Giant Mythical Kraken < Territorial Skink.
In the first chapter he takes less damage from the "All-consuming" dread Kraken than he does from a territorial skink in the next chapter. He just bit the kraken and it ran away. That is not the level of strength one expects from a beast whose description is "run away."
So, the book starts with our hero being attacked by a literal Mythic-rank tentacled nightmare monster, all before he has any levels or skills to his name. He, of course, survives this and more so, gets an OP skill.
Expect his plot armor to go even thicker from then on. The main character will act rashly, act dumb, outright fail in his attacks or skill usage, and yet instead of meeting grizzly demise, will be rewarded with exta skills and levels for overcoming his out stupidity. His mana or stamina will run into zero, but he will muster on, somehow, because reasons. He will fall unconcious or asleep tired after hard battles and nothing will happen to him. This is that kind of a novel.
Overall, the book's "story" is a huge stats-fest. We get stats, we train skills, we get more skills, etc., etc. Its like a "Cookie Clicker" game, where the whole game play is just clicking a cookie on screen, for which you are rewarded with tools and bonuses that help you click the cookie even better. A very popular game, I heard, and if you are into this stuff, you will enjoy this book too.
The writing is terrible - grammar is fine, but the narration suffers greatly from "tell, don't show" syndrome. This is compouded by the protagonist being extremely blasé about any wound or suffering he experiences. It comes literally down to him feeling "agonizing pain" in one sentence and going back to "everything is fine" attitude the next one. Presumably, this is explained by his "WIL" stat, but i think its just a cop-out for not be able to write a convincing survivor psyche.
The one point when the novel becomes moderately interesting is an intermission about people who aren't the MC, who aren't OP and "too cool to be affected by emotions".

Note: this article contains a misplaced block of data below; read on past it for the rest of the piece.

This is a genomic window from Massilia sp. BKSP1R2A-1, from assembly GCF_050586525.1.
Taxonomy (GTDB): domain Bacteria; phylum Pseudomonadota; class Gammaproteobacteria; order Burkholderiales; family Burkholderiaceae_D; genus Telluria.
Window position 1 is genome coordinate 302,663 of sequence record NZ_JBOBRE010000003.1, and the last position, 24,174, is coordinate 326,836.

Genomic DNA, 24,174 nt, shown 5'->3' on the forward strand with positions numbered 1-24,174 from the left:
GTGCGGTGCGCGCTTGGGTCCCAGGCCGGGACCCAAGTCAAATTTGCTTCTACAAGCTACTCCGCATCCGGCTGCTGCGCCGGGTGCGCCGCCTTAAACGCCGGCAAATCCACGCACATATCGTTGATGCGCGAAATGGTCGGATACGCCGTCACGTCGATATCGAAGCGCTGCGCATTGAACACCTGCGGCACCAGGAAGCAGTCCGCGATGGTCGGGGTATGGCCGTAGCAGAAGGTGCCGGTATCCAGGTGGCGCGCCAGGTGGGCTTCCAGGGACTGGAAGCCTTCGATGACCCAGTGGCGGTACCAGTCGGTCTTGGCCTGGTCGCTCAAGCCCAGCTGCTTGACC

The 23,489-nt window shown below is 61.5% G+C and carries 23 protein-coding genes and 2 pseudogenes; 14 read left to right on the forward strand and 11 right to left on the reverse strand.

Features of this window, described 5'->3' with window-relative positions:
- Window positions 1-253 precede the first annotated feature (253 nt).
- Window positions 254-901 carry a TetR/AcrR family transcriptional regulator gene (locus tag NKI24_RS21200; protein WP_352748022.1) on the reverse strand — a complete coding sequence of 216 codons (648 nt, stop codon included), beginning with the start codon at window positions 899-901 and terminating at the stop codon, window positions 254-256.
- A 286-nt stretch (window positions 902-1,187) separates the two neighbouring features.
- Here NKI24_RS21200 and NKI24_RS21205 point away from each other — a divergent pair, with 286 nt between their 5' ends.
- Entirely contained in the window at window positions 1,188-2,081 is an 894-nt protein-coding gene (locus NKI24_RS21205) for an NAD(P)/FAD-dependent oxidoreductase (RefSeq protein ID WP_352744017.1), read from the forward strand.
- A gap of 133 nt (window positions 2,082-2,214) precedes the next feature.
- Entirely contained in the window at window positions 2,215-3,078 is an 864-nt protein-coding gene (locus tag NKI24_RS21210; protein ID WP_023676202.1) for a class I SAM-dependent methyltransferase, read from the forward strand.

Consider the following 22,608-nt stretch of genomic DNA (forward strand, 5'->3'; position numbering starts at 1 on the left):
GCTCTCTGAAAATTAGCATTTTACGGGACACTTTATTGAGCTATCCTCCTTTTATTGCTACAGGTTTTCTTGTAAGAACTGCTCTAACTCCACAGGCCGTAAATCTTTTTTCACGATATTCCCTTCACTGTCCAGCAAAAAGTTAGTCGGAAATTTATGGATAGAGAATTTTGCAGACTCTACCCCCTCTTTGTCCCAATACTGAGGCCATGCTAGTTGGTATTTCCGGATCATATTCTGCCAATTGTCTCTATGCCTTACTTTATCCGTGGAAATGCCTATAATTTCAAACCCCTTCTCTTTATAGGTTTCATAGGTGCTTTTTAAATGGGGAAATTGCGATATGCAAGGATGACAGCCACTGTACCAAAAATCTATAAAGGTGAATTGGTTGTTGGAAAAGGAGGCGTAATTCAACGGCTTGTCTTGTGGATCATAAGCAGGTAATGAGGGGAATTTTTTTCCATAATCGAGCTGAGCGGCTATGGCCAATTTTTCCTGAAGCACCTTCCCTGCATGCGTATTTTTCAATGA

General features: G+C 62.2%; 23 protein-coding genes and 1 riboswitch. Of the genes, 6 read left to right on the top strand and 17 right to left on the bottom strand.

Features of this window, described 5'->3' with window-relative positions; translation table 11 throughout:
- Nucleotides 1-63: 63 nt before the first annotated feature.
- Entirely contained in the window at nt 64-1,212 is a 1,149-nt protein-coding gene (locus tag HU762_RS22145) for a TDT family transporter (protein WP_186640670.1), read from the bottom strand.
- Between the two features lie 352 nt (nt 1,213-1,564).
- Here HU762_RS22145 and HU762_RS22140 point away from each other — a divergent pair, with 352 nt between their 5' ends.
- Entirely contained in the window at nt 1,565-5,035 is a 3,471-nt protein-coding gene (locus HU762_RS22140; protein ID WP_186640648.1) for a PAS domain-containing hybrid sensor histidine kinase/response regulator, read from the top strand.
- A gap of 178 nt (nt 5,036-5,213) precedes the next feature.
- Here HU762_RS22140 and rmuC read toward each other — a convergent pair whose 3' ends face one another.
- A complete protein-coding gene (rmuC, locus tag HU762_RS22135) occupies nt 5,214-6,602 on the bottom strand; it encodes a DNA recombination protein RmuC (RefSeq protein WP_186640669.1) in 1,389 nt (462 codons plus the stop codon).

It reads like every other cookie cutter portal fantasy on this site. The main character doesn't develop and he survives on plot armor and stupid decisions that are obviously made because it's what the author wants to progress the plot, not because they make any sense for the character to actually choose to make them.
Honestly, it's just kind of boring.
It's well written, but if you've read any other litRPG then you've read this one. Maybe. It's an amalgamation of a lot of the "cool" stuff from other stories. Main character is also shaping up to be overpowered, and has a tendency to find the exact solution to whatever problem he's facing at the right moment.
Not bad though. Obstacles are still obstacles to the main character.
Levels and titles and other "number" things seem to mean literal nothing, though. If you took all of that out, and replaced it with "then he got better at X" the story would not change in the slightest.
The first part (up until he goes under the mountains) is fine, but a bit dry. It is mostly focused on the MC exploring, surviving, and overwhelming plot armor. There really isn't much characterisation that happens during this part, but it had potential. Good grammar, though.
The second half, though . . . is best summed up as a failure to launch. The entire plot is driven by idiocy, and poor communication. The MC appears to be dumber than Gilligan, and certainly seems to ruin his own (and others!) plans through mind-boggling stupidity. The second half should be scrapped and re-written entirely.
Lets start by pointing out that the number of near death experiences, facing powerful creatures that he has no way of actually escaping, dropping off cliffs and instant skills to respond to his situations make this the most deus ex machina story I have ever read and I am not exaggerating.
As for story progession it reads very straightforward..."he did this and then he did that". You could say a lot happens but the character doesn't show a lot of personality throughout the story. The biggest recurring personality trait is him doing something stupid/life threatening and getting awarded and epic class skill for it. Not sure how to phrase this besides that it gives you that faceless insert power trip fantasy vibe.
Lastly for a litrpg where people like to see the quantifiable stats that they bring the progression of the story all over the place. He repeats skill level ups for the same skills multiple times and even loses level. The stats are all over the place to the point that its not recognizable anymore. Understandable when the MC has 50 skills so far I guess it might be hard to keep track but thats what an excel sheet is for. Suprised he hasn't gained a skill for sleeping or walking yet. All in all the grammer isn't bad and some the world might be interesting but everything just lacking.